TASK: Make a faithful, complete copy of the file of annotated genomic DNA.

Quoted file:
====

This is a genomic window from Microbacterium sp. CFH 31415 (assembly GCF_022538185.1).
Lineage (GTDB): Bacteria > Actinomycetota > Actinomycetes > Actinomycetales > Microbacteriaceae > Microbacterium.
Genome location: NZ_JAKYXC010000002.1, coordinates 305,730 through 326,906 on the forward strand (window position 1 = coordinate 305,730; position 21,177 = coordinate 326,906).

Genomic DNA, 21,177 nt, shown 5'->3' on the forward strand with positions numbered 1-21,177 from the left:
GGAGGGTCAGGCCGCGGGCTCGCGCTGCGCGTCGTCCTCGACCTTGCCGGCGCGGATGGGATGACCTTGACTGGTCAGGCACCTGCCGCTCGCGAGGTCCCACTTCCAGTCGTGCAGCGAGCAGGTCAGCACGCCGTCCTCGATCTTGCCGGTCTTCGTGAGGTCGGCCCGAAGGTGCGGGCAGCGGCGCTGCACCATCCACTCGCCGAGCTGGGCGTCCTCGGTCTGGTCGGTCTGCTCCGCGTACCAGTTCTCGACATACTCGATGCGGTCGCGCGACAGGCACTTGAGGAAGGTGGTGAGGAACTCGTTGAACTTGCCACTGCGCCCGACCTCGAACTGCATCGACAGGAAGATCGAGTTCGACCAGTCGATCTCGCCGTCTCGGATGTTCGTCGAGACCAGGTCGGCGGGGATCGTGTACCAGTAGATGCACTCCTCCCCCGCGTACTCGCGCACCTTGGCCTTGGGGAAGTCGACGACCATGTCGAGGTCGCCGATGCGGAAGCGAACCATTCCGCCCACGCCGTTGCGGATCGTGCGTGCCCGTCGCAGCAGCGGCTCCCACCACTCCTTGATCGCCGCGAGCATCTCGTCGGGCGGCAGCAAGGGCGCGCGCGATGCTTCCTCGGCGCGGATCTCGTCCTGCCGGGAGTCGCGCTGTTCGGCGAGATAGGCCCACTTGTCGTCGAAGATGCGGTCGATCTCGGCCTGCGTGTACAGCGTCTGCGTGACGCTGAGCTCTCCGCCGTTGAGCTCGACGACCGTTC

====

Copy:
This is a genomic window from Microbacterium sp. CFH 31415 (assembly GCF_022538185.1).
Lineage (GTDB): Bacteria > Actinomycetota > Actinomycetes > Actinomycetales > Microbacteriaceae > Microbacterium.
Genome location: NZ_JAKYXC010000002.1, coordinates 305,730 through 326,906 on the forward strand (window position 1 = coordinate 305,730; position 21,177 = coordinate 326,906).

Genomic DNA, 21,177 nt, shown 5'->3' on the forward strand with positions numbered 1-21,177 from the left:
GGAGGGTCAGGCCGCGGGCTCGCGCTGCGCGTCGTCCTCGACCTTGCCGGCGCGGATGGGATGACCTTGACTGGTCAGGCACCTGCCGCTCGCGAGGTCCCACTTCCAGTCGTGCAGCGAGCAGGTCAGCACGCCGTCCTCGATCTTGCCGGTCTTCGTGAGGTCGGCCCGAAGGTGCGGGCAGCGGCGCTGCACCATCCACTCGCCGAGCTGGGCGTCCTCGGTCTGGTCGGTCTGCTCCGCGTACCAGTTCTCGACATACTCGATGCGGTCGCGCGACAGGCACTTGAGGAAGGTGGTGAGGAACTCGTTGAACTTGCCACTGCGCCCGACCTCGAACTGCATCGACAGGAAGATCGAGTTCGACCAGTCGATCTCGCCGTCTCGGATGTTCGTCGAGACCAGGTCGGCGGGGATCGTGTACCAGTAGATGCACTCCTCCCCCGCGTACTCGCGCACCTTGGCCTTGGGGAAGTCGACGACCATGTCGAGGTCGCCGATGCGGAAGCGAACCATTCCGCCCACGCCGTTGCGGATCGTGCGTGCCCGTCGCAGCAGCGGCTCCCACCACTCCTTGATCGCCGCGAGCATCTCGTCGGGCGGCAGCAAGGGCGCGCGCGATGCTTCCTCGGCGCGGATCTCGTCCTGCCGGGAGTCGCGCTGTTCGGCGAGATAGGCCCACTTGTCGTCGAAGATGCGGTCGATCTCGGCCTGCGTGTACAGCGTCTGCGTGACGCTGAGCTCTCCGCCGTTGAGCTCGACGACCGTTC